On February 14, 2017, in the House of Representatives, Rep. Rodney Davis (R-IL) introduced H.R. 1029, the “Pesticide Registration Enhancement Act of 2017,” which reauthorizes the Pesticide Registration Improvement Act (PRIA). H.R. 1029 was immediately referred to the Agriculture Committee and to the Energy and Commerce Committee; it was passed by the Agriculture Committee on February 16, 2017. Per Agriculture Committee Chair Michael Conaway’s opening statement at the Business Meeting markup of H.R. 1029, changes to PRIA include “reasonable increases in registration fees, funding for Good Laboratory Practices, and a seven year reauthorization as opposed to the five-year reauthorizations of the past.” H.R. 1029 would allow the U.S. Environmental Protection Agency (EPA) to collect up to 31 million in registration fees (up from 27.8 million) per year from fiscal years (FY) 2017-2023. It also includes the following registration increases for FY2017 through FY2023:
- The maximum annual fee for registrants holding 50 pesticide registrations or less would be $129,400 (up from $115,500);
- The maximum annual fee for registrants holding over 50 pesticide registrations would be $207,000 (up from $184,800);
- The maximum annual fee payable for a small business registrant holding 50 pesticide registrations or less would be $79,100 (up from $70,600); and
- The maximum annual fee payable for a small business registrant holding over 50 pesticide registrations would be $136,800 (up from $122,100).
PRIA represents a commitment by the pesticide registrants to help with the continued resource issues of the pesticide regulatory program. This has become an issue of increased concern with the arrival of the Trump Administration after campaign rhetoric about eliminating EPA and cutting budgets. Fees are seldom a popular topic, but an essential program component. Without staff and resources to approve pesticide registrations, registrants would be left with new products destined to pile in EPA in-boxes. PRIA is designed to help maintain some certainty and predictability to the review process.
Of some note is that in recent years Congress has appropriated funds at a level below the statutory minimum that originally was a line in the sand which, if breeched, would de-authorize EPA’s authority to charge application fees. The regulated community has reluctantly supported Congressional action to lower this “minimum” level of funding to hold onto the programmatic progress which has been made since the first PRIA authorization. This appears to be an uneasy acceptance of the budget realities surrounding federal spending on discretionary, non-defense expenditures.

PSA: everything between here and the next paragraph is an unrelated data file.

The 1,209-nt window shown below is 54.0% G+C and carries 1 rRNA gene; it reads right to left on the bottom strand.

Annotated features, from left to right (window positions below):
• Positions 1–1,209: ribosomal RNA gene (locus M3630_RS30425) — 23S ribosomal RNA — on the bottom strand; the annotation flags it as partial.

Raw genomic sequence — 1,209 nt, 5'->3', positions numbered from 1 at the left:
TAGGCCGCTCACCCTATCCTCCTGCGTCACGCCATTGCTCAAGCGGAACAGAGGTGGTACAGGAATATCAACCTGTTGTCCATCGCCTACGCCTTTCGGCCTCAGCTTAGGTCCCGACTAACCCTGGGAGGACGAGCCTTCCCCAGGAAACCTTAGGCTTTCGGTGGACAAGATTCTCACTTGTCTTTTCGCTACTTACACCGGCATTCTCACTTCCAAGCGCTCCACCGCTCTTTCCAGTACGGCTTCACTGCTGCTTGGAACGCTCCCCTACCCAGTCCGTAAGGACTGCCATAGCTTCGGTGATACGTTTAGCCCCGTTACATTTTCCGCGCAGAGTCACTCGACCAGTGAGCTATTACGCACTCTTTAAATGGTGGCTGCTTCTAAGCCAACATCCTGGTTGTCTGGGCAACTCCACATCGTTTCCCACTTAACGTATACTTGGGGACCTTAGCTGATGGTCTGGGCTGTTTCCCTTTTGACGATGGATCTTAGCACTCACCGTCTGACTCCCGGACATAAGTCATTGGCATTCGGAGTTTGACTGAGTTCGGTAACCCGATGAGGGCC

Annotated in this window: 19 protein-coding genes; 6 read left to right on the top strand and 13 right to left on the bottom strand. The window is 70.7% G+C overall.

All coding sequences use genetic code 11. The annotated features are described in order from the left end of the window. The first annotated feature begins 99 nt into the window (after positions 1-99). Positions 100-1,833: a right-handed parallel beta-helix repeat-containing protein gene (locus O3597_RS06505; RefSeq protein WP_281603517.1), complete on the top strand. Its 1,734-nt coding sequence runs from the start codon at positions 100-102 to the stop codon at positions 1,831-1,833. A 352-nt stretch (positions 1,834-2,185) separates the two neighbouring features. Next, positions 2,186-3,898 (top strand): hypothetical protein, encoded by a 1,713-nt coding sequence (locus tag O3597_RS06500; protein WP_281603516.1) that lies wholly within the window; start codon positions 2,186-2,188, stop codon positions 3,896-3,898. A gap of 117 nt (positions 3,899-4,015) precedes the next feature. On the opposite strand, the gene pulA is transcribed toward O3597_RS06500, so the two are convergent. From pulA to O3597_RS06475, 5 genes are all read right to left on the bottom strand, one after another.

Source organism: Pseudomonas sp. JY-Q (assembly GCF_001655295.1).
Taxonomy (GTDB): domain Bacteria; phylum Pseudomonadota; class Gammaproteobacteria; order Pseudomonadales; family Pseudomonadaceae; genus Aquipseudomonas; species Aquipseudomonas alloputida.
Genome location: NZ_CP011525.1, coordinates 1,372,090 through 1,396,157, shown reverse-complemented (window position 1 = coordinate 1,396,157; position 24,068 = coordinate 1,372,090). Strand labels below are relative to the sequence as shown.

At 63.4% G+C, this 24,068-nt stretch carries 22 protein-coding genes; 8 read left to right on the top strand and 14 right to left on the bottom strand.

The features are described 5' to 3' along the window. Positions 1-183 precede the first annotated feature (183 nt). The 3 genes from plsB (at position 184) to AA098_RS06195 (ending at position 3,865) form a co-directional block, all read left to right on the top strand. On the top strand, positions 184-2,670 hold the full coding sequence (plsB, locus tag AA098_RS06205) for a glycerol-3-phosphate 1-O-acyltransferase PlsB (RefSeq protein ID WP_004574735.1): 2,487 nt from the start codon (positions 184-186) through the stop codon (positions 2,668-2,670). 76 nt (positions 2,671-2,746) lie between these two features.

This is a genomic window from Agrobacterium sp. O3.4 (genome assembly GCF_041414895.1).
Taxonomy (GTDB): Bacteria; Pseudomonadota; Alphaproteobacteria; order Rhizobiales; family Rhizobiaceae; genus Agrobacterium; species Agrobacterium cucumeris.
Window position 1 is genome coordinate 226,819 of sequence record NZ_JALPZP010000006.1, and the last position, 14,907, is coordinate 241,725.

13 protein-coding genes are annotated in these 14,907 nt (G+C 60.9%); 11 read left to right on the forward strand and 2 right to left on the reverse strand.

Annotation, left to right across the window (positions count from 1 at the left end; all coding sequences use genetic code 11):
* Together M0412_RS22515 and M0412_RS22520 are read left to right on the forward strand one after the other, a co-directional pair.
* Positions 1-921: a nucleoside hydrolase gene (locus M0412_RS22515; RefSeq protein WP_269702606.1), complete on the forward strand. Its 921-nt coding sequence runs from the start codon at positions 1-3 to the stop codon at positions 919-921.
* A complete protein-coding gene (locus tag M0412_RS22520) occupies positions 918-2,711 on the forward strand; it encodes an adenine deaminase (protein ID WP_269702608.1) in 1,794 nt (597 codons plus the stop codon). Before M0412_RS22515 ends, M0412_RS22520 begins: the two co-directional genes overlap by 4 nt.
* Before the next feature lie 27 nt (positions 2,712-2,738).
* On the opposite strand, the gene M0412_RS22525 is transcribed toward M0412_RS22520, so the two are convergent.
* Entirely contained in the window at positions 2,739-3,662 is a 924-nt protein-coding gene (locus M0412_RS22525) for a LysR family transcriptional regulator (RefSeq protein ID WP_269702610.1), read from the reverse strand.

By Lynn L. Bergeson, Sheryl Lindros Dolan, and Margaret R. Graham
On February 17, 2017, the U.S. Environmental Protection Agency (EPA) announced that the Centers for Disease Control and Prevention (CDC) issued guidance revising its recommendation regarding controlling Candida auris (C. auris) infections in U.S. healthcare facilities. The CDC guidance now recommends a “thorough daily and terminal cleaning and disinfection” of patient rooms in which C. auris infection or colonization was present … with the use of an [EPA]-registered hospital-grade disinfectant effective against Clostridium difficile [(C. difficile)] spores.” The new guidance updates the CDC’s clinical alert on C. auris issued in June 2016 after receiving reports from international healthcare facilities that C. auris, “an emerging multidrug-resistant (MDR) yeast, [was] causing invasive healthcare-associated infections with high mortality.” Previously, CDC recommended use of an EPA-registered disinfectant with a fungal efficacy claim.
As EPA is responsible for regulating hospital disinfectants and other antimicrobial pesticides used in healthcare facilities, this updated guidance has particular interest and significance for registrants of hospital disinfectant products. EPA maintains a list of registered antimicrobial products effective against C. difficile (List K) and states that “Guidance to the companies that register antimicrobial products and seek label claims against C. auris is under development.”
By Lynn L. Bergeson, James V. Aidala, and Margaret R. Graham